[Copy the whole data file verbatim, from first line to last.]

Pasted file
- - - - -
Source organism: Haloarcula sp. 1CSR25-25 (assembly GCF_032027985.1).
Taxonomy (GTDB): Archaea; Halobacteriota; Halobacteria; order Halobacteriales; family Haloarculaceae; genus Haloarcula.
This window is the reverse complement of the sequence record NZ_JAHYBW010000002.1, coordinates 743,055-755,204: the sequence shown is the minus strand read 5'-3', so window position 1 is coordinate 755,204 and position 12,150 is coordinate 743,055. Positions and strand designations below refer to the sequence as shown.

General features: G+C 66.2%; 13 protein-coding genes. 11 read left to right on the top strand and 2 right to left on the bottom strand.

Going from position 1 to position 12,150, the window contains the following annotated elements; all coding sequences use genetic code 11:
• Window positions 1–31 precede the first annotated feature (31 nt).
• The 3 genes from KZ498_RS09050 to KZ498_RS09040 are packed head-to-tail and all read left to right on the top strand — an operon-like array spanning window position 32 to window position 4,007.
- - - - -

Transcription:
Source organism: Haloarcula sp. 1CSR25-25 (assembly GCF_032027985.1).
Taxonomy (GTDB): Archaea; Halobacteriota; Halobacteria; order Halobacteriales; family Haloarculaceae; genus Haloarcula.
This window is the reverse complement of the sequence record NZ_JAHYBW010000002.1, coordinates 743,055-755,204: the sequence shown is the minus strand read 5'-3', so window position 1 is coordinate 755,204 and position 12,150 is coordinate 743,055. Positions and strand designations below refer to the sequence as shown.

General features: G+C 66.2%; 13 protein-coding genes. 11 read left to right on the top strand and 2 right to left on the bottom strand.

Going from position 1 to position 12,150, the window contains the following annotated elements; all coding sequences use genetic code 11:
• Window positions 1–31 precede the first annotated feature (31 nt).
• The 3 genes from KZ498_RS09050 to KZ498_RS09040 are packed head-to-tail and all read left to right on the top strand — an operon-like array spanning window position 32 to window position 4,007.